P.M.
edit on 1-9-2014 by theworldisnotenough because: Improved usage.



posted on Sep, 1 2014 @ 07:15 PM
link   
a reply to: theworldisnotenough

I have not seen what you are suggesting, but here is one significant account from the manager who has since died from cancer.

Panicked Workers Fled Fukushima Plant in 2011 Despite Orders, Record Shows


TOKYO — At the most dire moment of the Fukushima nuclear crisis three years ago, hundreds of panicked employees abandoned the damaged plant despite being ordered to remain on hand for last-ditch efforts to regain control of its runaway reactors, according to a previously undisclosed record of the accident that was reported Tuesday by a major Japanese newspaper.

The newspaper, The Asahi Shimbun, said that the episode was described by Masao Yoshida, the manager of the Fukushima Daiichi plant at the time of the accident, in a series of interviews conducted by government investigators several months after the March 2011 disaster.

The newspaper said it had obtained a copy of a 400-page transcript of the interviews, which had been referred to in government accounts of the accident but had never been released in its entirety.

Such a transcript could represent the only testimony of the accident left by Mr. Yoshida, who died last year of cancer at the age of 58. Mr. Yoshida is widely viewed in Japan as one of the disaster’s few heroes for preventing the crisis from spinning out of control by defying an order to stop pouring seawater on the overheating reactors.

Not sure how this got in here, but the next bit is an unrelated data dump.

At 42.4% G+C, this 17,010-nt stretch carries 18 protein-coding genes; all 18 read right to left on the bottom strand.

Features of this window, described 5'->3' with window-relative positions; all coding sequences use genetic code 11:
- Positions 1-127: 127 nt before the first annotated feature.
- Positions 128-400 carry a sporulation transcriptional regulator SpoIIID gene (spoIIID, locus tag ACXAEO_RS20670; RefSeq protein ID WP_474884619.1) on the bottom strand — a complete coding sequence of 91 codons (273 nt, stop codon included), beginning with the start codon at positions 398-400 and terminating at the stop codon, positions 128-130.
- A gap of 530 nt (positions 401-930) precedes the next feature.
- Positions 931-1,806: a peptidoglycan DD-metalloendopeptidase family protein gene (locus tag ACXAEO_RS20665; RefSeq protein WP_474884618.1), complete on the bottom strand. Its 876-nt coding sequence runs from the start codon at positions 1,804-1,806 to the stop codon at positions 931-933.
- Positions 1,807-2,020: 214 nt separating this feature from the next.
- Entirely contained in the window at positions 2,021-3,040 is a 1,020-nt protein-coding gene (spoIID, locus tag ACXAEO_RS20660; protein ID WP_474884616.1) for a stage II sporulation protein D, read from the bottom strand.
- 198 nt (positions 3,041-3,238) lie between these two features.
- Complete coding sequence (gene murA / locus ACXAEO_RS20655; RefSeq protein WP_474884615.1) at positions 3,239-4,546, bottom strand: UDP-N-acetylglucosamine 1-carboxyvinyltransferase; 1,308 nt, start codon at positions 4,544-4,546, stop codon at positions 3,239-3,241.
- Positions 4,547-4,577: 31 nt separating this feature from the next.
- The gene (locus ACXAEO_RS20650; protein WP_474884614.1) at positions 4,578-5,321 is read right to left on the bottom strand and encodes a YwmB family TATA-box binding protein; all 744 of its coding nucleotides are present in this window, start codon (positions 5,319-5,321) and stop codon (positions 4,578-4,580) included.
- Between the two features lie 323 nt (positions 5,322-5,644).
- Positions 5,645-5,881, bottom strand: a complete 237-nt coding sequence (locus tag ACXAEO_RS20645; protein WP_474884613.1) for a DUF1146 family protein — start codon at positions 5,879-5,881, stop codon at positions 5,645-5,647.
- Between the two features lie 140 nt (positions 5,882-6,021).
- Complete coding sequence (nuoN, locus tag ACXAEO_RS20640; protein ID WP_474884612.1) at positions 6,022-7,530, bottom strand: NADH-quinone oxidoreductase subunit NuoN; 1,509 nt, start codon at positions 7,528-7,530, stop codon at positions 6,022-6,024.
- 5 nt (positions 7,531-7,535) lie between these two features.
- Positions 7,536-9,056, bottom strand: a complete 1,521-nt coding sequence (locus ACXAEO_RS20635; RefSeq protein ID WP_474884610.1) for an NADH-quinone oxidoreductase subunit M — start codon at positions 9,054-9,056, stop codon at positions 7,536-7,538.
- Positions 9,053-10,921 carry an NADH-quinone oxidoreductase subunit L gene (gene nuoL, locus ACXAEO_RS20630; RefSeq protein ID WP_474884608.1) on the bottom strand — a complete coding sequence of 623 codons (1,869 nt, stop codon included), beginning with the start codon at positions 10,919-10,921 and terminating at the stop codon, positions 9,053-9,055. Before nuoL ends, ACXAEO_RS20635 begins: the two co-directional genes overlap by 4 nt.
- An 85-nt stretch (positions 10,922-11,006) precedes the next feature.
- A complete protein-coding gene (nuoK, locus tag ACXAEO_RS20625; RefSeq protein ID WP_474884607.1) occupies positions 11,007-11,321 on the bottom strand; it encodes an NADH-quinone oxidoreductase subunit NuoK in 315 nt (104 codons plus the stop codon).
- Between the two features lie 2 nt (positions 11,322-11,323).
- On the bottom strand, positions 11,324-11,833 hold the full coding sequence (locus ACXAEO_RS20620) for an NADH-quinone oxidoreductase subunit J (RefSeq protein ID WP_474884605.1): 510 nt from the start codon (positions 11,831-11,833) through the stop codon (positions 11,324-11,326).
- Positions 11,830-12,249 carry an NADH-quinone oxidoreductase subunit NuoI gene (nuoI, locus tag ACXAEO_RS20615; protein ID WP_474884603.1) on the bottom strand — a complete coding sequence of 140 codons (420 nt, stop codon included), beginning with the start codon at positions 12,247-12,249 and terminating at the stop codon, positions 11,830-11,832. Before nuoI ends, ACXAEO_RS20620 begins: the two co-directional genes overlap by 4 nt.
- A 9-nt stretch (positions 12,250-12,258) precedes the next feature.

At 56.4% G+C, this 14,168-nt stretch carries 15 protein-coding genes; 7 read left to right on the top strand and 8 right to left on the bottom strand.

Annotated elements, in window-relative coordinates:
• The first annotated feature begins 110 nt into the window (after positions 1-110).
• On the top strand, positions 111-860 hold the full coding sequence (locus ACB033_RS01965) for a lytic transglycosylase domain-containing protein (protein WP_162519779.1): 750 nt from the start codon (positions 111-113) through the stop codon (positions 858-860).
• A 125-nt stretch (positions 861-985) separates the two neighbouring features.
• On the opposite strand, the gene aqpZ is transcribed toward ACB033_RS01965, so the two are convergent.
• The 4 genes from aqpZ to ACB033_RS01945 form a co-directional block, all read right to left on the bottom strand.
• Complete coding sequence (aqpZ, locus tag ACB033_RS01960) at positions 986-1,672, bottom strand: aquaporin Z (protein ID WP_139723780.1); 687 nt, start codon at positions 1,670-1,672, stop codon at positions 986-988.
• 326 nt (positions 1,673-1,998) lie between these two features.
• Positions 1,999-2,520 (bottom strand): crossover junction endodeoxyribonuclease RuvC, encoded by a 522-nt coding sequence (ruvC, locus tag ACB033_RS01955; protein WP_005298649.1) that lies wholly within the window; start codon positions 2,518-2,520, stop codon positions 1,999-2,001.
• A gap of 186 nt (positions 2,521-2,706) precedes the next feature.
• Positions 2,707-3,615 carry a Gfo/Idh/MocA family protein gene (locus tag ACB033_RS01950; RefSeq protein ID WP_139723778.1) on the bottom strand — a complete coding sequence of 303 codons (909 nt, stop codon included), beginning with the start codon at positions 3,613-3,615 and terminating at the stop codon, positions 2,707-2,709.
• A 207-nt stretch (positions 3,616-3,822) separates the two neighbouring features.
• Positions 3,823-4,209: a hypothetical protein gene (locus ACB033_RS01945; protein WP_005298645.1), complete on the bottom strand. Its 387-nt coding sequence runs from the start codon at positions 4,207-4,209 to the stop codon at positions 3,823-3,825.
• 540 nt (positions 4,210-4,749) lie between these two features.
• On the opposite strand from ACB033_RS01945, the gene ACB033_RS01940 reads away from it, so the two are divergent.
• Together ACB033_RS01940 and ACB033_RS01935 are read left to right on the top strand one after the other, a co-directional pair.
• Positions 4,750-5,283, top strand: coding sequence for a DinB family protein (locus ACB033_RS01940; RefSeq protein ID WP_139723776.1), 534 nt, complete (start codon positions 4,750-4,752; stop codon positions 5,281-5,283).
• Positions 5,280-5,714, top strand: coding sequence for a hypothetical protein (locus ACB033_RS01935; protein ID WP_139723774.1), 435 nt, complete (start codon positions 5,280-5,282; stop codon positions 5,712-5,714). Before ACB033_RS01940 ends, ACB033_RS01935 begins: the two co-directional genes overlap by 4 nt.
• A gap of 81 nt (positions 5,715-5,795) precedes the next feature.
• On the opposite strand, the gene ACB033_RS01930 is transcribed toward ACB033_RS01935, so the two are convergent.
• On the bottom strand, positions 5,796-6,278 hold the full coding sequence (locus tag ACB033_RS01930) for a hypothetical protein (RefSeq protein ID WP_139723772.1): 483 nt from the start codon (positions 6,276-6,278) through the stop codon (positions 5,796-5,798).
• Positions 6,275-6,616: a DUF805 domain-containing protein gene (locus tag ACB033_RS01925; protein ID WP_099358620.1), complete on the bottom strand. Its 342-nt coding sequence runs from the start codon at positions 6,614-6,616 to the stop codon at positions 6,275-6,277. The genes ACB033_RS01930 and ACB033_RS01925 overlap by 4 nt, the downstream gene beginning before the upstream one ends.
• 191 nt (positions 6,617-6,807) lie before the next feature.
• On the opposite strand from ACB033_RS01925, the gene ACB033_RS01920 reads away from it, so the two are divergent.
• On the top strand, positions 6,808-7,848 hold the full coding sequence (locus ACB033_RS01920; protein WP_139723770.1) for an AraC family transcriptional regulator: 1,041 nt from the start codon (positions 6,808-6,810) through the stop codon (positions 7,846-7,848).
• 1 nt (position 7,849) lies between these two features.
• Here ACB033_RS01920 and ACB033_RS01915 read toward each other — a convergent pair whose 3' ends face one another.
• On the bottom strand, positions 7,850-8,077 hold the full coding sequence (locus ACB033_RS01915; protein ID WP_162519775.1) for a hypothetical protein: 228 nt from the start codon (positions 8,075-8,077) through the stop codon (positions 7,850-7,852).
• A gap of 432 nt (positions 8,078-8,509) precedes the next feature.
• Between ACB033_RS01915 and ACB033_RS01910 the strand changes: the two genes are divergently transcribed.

More details here.



posted on Sep, 1 2014 @ 08:03 PM
link   
a reply to: DancedWithWolves

What makes you think that you can trust a governmental transcript?

I can tell you the story of a trial transcript that I ordered to appeal a court case.

That transcript was not just falsified, it was heavily falsified with additions, changes, and deletions. It was a total reworking of reality.

One of the most egregious things was the cover-up of the trial judge's fielding a question that was directed to a prosecution witness. You know that you are being railroaded when a judge does such a thing.

The transcript included a very lengthy, fictional response to that question with that response's being attributed to the prosecution witness.

Back in the day, my father had a similar experience with a trial transcript.

So much for transcripts, and the Fukushima Daichii plant manager is no longer around to recant the content of the transcript to which you refer.

P.M.




top topics
 
0

log in

join